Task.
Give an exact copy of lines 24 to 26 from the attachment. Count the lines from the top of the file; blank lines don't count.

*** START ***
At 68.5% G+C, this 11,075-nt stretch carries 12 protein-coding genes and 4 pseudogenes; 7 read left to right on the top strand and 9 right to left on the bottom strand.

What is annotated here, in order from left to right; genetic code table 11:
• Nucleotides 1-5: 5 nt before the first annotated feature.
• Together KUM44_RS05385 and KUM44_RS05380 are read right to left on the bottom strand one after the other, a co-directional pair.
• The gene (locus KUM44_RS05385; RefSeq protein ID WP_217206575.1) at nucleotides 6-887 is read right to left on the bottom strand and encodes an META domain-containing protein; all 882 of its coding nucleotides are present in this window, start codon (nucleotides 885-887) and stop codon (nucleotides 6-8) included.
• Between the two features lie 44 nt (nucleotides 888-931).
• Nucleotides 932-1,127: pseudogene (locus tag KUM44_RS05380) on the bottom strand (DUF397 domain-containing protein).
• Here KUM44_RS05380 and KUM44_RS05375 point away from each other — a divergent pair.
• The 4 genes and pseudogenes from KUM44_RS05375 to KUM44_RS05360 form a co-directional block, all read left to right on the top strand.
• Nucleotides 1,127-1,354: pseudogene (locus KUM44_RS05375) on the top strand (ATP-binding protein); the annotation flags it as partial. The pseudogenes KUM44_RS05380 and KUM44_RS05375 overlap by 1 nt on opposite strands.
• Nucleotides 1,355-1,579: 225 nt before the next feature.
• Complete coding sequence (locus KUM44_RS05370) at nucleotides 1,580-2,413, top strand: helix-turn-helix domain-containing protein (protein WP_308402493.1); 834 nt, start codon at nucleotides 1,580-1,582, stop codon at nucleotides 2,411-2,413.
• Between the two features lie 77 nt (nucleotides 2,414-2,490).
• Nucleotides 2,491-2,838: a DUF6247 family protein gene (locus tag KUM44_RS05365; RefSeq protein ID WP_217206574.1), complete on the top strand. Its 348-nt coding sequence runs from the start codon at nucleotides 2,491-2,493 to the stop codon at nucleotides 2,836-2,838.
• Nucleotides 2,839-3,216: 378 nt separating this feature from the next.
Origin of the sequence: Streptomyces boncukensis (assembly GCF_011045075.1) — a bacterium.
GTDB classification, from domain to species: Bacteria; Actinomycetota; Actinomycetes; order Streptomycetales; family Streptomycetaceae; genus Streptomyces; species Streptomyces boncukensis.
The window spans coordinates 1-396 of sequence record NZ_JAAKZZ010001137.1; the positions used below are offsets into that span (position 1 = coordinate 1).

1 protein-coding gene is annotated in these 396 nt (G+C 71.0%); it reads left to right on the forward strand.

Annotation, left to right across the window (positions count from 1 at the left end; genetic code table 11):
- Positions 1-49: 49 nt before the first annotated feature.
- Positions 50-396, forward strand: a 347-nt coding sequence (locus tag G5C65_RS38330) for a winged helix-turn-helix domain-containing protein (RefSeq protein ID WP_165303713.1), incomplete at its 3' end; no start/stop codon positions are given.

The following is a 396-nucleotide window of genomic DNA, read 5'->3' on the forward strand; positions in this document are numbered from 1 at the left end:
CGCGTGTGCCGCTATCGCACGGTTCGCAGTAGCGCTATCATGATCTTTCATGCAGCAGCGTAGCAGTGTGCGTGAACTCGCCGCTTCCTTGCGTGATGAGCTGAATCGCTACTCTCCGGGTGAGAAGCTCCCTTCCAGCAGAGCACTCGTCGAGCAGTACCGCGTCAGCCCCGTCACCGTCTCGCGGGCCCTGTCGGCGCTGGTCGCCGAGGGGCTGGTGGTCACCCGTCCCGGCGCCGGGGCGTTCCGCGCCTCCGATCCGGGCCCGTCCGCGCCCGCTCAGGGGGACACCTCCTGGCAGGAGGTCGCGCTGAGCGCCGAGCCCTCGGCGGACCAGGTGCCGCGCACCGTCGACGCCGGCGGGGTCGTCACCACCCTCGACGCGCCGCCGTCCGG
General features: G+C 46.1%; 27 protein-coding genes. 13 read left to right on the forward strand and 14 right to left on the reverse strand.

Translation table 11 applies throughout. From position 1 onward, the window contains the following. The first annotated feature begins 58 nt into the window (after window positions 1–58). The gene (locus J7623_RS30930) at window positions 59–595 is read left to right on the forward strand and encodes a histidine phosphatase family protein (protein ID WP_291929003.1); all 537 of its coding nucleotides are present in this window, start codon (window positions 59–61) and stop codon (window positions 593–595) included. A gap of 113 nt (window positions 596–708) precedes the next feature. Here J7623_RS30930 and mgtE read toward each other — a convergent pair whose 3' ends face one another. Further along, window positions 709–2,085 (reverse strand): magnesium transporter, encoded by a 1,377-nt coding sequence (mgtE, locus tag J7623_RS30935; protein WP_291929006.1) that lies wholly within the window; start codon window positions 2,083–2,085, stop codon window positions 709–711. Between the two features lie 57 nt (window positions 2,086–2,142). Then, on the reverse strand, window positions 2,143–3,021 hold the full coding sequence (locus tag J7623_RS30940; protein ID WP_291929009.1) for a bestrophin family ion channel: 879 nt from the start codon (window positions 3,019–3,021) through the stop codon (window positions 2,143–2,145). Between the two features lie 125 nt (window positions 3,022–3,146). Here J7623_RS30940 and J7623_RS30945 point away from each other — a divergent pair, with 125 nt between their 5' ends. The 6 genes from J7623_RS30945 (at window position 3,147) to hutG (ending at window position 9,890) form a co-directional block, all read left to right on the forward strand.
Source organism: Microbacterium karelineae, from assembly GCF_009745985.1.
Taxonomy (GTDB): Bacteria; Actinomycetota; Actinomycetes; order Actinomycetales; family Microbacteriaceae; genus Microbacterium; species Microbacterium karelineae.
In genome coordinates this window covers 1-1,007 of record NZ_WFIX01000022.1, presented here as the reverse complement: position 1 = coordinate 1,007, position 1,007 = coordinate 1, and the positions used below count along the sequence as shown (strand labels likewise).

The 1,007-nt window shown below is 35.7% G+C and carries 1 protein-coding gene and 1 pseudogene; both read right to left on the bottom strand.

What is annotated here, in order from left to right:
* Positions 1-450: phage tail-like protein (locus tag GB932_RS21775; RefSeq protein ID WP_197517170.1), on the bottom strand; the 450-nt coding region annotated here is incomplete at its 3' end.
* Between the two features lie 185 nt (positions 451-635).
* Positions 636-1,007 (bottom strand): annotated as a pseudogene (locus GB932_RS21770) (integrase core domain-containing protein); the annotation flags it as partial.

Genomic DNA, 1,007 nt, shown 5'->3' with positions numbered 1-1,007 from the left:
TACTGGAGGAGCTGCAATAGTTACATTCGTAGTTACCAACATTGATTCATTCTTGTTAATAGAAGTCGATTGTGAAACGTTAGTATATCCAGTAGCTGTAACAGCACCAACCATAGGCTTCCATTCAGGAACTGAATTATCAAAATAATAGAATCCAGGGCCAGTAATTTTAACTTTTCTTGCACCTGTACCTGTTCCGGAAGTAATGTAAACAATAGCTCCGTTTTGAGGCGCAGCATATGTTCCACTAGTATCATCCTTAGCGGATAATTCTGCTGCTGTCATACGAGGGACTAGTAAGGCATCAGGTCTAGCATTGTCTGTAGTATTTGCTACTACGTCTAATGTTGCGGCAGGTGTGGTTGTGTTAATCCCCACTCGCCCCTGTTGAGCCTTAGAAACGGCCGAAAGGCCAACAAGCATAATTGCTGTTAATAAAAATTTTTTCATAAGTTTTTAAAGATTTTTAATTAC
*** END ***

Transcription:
CGCGTGTGCCGCTATCGCACGGTTCGCAGTAGCGCTATCATGATCTTTCATGCAGCAGCGTAGCAGTGTGCGTGAACTCGCCGCTTCCTTGCGTGATGAGCTGAATCGCTACTCTCCGGGTGAGAAGCTCCCTTCCAGCAGAGCACTCGTCGAGCAGTACCGCGTCAGCCCCGTCACCGTCTCGCGGGCCCTGTCGGCGCTGGTCGCCGAGGGGCTGGTGGTCACCCGTCCCGGCGCCGGGGCGTTCCGCGCCTCCGATCCGGGCCCGTCCGCGCCCGCTCAGGGGGACACCTCCTGGCAGGAGGTCGCGCTGAGCGCCGAGCCCTCGGCGGACCAGGTGCCGCGCACCGTCGACGCCGGCGGGGTCGTCACCACCCTCGACGCGCCGCCGTCCGG
General features: G+C 46.1%; 27 protein-coding genes. 13 read left to right on the forward strand and 14 right to left on the reverse strand.

Translation table 11 applies throughout. From position 1 onward, the window contains the following. The first annotated feature begins 58 nt into the window (after window positions 1–58). The gene (locus J7623_RS30930) at window positions 59–595 is read left to right on the forward strand and encodes a histidine phosphatase family protein (protein ID WP_291929003.1); all 537 of its coding nucleotides are present in this window, start codon (window positions 59–61) and stop codon (window positions 593–595) included. A gap of 113 nt (window positions 596–708) precedes the next feature. Here J7623_RS30930 and mgtE read toward each other — a convergent pair whose 3' ends face one another. Further along, window positions 709–2,085 (reverse strand): magnesium transporter, encoded by a 1,377-nt coding sequence (mgtE, locus tag J7623_RS30935; protein WP_291929006.1) that lies wholly within the window; start codon window positions 2,083–2,085, stop codon window positions 709–711. Between the two features lie 57 nt (window positions 2,086–2,142). Then, on the reverse strand, window positions 2,143–3,021 hold the full coding sequence (locus tag J7623_RS30940; protein ID WP_291929009.1) for a bestrophin family ion channel: 879 nt from the start codon (window positions 3,019–3,021) through the stop codon (window positions 2,143–2,145). Between the two features lie 125 nt (window positions 3,022–3,146). Here J7623_RS30940 and J7623_RS30945 point away from each other — a divergent pair, with 125 nt between their 5' ends. The 6 genes from J7623_RS30945 (at window position 3,147) to hutG (ending at window position 9,890) form a co-directional block, all read left to right on the forward strand.